On the basis of these exclusions, about 22 million acres of BLM-administered lands would be available for right of way applications for solar development under the Preferred Alternative. That includes about 677,400 acres identified as proposed Solar Energy Zones. However, reasonably foreseeable solar energy development is anticipated ononly about 214,000 acres of the suitable and appropriate BLM lands.
As it completes the Solar PEIS, the BLM continues to process existing solar energy applications. Eight utility-scale solar projects have been approved in the last three months through the Department’s ‘fast-track initiative’ for BLM lands in California and Nevada that, combined, will generate 3,572 megawatts of electricity. The BLM’s current solar energy caseload includes 104 active solar applications covering 1 million acres that developers estimate could generate 60,000 megawatts of electricity.
The Department of Energy (DOE) is working to advance technological development and encourage the full-scale commercialization of clean energy technologies. Through the Loan Guarantee Program, DOE has made significant investments in utility-scale solar generation that will help to scale these technologies in the marketplace. Meanwhile, DOE’s solar research and development efforts focus on significant improvements to the cost, reliability, and performance of devices, components, and systems. By working with DOI to accelerate solar energy generation on public lands, DOE is working to create a clean energy future while significantly reducing green house gases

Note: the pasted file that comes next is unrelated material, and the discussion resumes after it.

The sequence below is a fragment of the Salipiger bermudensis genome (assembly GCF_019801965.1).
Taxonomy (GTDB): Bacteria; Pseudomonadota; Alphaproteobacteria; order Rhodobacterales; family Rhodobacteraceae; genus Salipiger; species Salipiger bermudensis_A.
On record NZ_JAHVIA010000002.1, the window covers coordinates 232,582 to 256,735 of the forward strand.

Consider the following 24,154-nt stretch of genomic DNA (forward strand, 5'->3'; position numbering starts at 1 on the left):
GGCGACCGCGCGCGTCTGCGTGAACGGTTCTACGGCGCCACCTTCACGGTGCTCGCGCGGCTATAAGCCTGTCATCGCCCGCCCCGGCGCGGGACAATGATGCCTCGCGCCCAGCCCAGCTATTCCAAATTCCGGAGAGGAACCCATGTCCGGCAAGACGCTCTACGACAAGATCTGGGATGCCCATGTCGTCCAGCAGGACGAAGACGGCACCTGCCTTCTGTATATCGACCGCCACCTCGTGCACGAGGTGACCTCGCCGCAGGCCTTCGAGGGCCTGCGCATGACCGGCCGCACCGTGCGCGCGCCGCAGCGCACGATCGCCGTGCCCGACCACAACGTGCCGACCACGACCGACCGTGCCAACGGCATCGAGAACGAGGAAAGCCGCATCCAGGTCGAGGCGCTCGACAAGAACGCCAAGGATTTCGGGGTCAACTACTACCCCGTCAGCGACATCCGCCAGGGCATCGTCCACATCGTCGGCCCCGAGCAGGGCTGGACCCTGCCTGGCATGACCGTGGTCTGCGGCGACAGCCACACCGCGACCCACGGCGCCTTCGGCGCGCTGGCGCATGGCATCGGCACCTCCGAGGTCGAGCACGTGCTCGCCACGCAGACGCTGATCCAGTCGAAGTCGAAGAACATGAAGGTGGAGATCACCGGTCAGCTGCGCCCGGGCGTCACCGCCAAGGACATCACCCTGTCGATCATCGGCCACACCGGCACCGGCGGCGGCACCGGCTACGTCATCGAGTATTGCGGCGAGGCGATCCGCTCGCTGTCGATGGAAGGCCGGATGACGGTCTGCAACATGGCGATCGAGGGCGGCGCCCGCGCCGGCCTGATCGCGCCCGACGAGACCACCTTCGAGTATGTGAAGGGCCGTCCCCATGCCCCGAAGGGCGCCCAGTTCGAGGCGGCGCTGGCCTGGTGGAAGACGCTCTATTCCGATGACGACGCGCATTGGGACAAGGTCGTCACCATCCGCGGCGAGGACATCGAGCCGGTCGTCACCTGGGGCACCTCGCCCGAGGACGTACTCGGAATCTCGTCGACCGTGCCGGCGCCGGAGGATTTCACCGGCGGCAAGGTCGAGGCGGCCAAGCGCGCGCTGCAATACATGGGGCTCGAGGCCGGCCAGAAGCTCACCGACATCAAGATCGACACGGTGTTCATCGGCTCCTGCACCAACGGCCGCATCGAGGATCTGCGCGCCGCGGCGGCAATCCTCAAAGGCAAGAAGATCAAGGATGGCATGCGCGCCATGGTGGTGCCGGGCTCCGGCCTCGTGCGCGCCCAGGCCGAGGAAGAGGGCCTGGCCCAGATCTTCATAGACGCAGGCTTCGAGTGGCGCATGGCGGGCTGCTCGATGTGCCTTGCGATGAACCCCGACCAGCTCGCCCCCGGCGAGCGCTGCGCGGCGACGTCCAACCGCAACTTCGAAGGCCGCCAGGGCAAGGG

The preferred method of commenting on the Draft Solar PEIS is by written submissions using the online form available at http://solareis.anl.gov. Comments can also be mailed to: Solar Energy Draft Programmatic EIS, Argonne National Laboratory, 9700 S. Cass Avenue - EVS/240, Argonne, Illinois 60439. Comments may also be submitted at public meetings scheduled for California: Barstow, El Centro, Ontario, and Palm Springs; Colorado: Alamosa; Nevada: Caliente, Goldfield, Las Vegas; Utah: Cedar City and Salt Lake City; New Mexico: Las Cruces; Arizona: Phoenix and Tucson; and Washington, D.C. in February and March 2011.
The Draft Solar Energy PEIS document is available online at the project website: http://solareis.anl.gov. A Question & Answer document is available online at http://www.doi.gov/news/pressreleases/loader.cfm?csModule=security/getfile&PageID=112683. Maps are available at http://blm.gov/td5c.”